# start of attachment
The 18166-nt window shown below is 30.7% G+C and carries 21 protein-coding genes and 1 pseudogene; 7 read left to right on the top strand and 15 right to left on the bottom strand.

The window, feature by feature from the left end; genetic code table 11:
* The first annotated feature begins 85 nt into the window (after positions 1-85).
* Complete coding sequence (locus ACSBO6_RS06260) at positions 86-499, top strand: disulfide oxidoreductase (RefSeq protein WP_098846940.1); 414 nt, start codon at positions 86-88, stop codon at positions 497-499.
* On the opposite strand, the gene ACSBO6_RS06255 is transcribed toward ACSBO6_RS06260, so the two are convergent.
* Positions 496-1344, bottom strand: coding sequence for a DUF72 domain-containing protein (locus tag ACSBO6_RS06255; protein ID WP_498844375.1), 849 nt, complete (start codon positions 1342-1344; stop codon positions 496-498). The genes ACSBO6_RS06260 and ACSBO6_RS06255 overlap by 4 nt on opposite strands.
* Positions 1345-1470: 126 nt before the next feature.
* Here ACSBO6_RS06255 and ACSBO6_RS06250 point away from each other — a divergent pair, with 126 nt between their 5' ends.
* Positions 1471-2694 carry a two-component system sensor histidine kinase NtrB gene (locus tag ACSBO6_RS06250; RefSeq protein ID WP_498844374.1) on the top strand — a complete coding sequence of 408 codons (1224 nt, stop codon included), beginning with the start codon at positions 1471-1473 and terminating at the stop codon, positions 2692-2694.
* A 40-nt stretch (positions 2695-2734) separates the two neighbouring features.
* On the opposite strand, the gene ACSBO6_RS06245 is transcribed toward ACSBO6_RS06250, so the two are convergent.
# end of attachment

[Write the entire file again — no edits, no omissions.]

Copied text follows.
The 18166-nt window shown below is 30.7% G+C and carries 21 protein-coding genes and 1 pseudogene; 7 read left to right on the top strand and 15 right to left on the bottom strand.

The window, feature by feature from the left end; genetic code table 11:
* The first annotated feature begins 85 nt into the window (after positions 1-85).
* Complete coding sequence (locus ACSBO6_RS06260) at positions 86-499, top strand: disulfide oxidoreductase (RefSeq protein WP_098846940.1); 414 nt, start codon at positions 86-88, stop codon at positions 497-499.
* On the opposite strand, the gene ACSBO6_RS06255 is transcribed toward ACSBO6_RS06260, so the two are convergent.
* Positions 496-1344, bottom strand: coding sequence for a DUF72 domain-containing protein (locus tag ACSBO6_RS06255; protein ID WP_498844375.1), 849 nt, complete (start codon positions 1342-1344; stop codon positions 496-498). The genes ACSBO6_RS06260 and ACSBO6_RS06255 overlap by 4 nt on opposite strands.
* Positions 1345-1470: 126 nt before the next feature.
* Here ACSBO6_RS06255 and ACSBO6_RS06250 point away from each other — a divergent pair, with 126 nt between their 5' ends.
* Positions 1471-2694 carry a two-component system sensor histidine kinase NtrB gene (locus tag ACSBO6_RS06250; RefSeq protein ID WP_498844374.1) on the top strand — a complete coding sequence of 408 codons (1224 nt, stop codon included), beginning with the start codon at positions 1471-1473 and terminating at the stop codon, positions 2692-2694.
* A 40-nt stretch (positions 2695-2734) separates the two neighbouring features.
* On the opposite strand, the gene ACSBO6_RS06245 is transcribed toward ACSBO6_RS06250, so the two are convergent.